Of course, the larger message of the Adams Benefit is about supporting our community. All of the proceeds from the event will go directly to grants for legal services organizations that do vital work in our city by assisting those who need civil legal aid in areas such as homelessness, domestic violence, and immigration, but who cannot afford full representation.

As you know, supporting legal services in Boston is also a priority of the Boston Bar Association. The BBF and the BBA are closely linked, and I’d like to take a moment to explain their relationship and how they work together on common initiatives. Simply put, the Boston Bar Foundation is the official charity of the Boston Bar Association. It was started with the goal of making substantive contributions in the areas of access to justice and public service. In both of these areas, the BBF is an integral part of the BBA’s efforts to develop and strengthen opportunities to get involved and give back.

How Does the BBF Do This?

  • Access to Justice: Part of the BBA’s mission is to expand access to justice, and with the release of Investing in Justice, the report of the Statewide Task Force to Expand Civil Legal Aid, the BBA has been very active in this area recently. With targeted initiatives like this, yearly events like Walk to the Hill for Civil Legal Aid, and engagement with legal services attorneys through its Delivery of Legal Services Section, the BBA advocates for increased access to justice year-round. But that’s just one piece; the other is the work that legal services attorneys and organizations do on the ground every single day. This is where the BBF comes in – by providing immediate, direct support to organizations through charitable grants.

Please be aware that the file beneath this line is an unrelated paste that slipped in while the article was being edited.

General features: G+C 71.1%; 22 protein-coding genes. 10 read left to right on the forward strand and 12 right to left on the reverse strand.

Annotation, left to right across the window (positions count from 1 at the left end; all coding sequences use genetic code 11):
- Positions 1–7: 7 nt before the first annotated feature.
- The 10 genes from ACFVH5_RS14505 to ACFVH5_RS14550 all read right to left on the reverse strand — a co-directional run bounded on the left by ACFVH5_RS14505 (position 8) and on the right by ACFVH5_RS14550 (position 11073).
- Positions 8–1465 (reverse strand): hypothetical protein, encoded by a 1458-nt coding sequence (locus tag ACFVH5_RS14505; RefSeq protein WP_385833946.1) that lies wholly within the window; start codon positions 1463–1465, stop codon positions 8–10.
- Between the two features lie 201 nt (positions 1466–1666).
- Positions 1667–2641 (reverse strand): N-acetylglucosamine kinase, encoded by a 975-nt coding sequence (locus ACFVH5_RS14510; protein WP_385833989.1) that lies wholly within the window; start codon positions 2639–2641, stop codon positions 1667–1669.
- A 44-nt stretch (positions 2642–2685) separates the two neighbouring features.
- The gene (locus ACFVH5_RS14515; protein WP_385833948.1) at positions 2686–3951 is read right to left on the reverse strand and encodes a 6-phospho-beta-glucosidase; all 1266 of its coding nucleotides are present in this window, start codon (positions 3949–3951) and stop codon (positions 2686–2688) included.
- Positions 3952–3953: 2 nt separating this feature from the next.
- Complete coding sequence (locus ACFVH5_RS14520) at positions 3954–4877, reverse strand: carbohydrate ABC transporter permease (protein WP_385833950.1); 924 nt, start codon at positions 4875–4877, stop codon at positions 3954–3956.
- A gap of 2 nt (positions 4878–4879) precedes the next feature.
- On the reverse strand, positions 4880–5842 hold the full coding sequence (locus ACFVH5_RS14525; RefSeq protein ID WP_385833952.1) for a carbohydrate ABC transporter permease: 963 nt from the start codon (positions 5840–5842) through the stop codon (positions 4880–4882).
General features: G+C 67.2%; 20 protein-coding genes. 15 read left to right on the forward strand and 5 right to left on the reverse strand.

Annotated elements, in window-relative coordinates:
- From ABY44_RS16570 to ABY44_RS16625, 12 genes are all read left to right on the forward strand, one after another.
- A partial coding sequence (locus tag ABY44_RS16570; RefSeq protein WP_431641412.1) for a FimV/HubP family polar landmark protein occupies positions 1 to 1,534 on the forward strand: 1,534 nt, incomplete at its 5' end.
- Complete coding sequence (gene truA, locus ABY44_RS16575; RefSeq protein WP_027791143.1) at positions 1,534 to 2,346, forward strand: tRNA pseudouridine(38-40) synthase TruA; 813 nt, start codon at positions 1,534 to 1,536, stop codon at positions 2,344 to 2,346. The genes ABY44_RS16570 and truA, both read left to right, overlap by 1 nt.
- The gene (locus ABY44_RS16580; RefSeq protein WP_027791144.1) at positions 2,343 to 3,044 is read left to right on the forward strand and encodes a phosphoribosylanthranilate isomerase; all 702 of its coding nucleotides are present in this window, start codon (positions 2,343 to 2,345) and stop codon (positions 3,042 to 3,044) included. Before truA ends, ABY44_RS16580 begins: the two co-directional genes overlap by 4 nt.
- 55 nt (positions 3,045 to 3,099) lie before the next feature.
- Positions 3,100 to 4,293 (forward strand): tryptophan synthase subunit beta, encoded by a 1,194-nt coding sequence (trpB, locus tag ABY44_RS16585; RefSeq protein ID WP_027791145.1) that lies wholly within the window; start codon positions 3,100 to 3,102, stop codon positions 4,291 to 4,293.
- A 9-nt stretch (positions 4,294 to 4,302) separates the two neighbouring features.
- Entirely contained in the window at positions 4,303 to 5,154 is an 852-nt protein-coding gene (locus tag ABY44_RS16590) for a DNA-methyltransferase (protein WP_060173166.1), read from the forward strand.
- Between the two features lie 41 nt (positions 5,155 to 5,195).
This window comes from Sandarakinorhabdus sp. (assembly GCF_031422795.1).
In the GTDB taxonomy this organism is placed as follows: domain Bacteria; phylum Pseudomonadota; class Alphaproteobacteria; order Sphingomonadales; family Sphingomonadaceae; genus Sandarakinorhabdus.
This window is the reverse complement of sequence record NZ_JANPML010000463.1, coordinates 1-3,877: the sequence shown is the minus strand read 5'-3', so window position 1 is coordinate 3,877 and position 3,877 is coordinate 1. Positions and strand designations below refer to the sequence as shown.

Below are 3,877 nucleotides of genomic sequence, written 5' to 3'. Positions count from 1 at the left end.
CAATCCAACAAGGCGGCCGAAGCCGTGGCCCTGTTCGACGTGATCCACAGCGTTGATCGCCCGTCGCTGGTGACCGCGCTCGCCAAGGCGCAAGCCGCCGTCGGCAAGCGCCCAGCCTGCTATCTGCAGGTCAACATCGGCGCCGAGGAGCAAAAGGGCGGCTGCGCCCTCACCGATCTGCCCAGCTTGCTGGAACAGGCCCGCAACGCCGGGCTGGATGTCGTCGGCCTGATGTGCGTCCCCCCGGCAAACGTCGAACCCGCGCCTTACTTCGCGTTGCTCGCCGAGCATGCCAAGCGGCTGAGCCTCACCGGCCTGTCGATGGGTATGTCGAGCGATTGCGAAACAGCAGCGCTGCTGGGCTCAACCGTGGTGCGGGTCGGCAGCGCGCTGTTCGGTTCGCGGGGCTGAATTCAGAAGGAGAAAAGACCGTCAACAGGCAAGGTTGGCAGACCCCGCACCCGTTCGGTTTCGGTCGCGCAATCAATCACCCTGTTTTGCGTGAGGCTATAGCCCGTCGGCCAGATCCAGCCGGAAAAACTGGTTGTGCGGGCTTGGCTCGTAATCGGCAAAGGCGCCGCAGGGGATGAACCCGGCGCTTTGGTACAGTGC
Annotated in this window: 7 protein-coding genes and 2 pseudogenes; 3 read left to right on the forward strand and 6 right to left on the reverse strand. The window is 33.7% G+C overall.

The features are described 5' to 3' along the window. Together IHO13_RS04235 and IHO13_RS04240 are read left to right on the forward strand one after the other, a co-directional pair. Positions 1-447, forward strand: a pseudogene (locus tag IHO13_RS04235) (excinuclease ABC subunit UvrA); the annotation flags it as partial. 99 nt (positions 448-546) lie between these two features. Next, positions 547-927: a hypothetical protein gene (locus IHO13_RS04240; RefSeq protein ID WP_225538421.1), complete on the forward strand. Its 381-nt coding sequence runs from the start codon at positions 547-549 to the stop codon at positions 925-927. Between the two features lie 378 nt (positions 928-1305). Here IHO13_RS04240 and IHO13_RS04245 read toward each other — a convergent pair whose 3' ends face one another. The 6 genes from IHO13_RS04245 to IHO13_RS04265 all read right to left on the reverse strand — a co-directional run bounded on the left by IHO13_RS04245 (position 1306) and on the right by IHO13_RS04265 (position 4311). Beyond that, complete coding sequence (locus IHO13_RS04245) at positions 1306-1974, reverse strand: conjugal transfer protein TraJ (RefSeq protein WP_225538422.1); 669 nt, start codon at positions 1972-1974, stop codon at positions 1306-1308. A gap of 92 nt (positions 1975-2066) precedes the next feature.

• Public Service: Many of our members are familiar with the ongoing public service programs of the BBA – including the Summer Jobs Program, Lawyer for the Day in Boston’s Housing Court, and the Military and Veterans Legal Help Line – and generously give their time to these causes, which is critical to their success. The BBF funds the BBA’s public service programs through fundraising campaigns and events, the proceeds of which are dedicated to increasing the resources and reach of the programs. It also helps to place Summer Jobs Program students in positions at nonprofits and government agencies throughout the city.

I hope this understanding of the BBF’s work has served to pique your interest. If you’re interested in getting involved, there are many ways to do so. One way is to donate to the BBF’s Annual Campaign; another is to consider becoming a member of the Society of Fellows by pledging your support annually. As a Senior Fellow myself, I can attest to the great sense of community this group of lawyers embraces – and the delightful seasonal receptions!

Attending the Adams Benefit is yet another way to support the BBF and the community, and I assure that you will have a spectacular Saturday evening. I hope to see you there!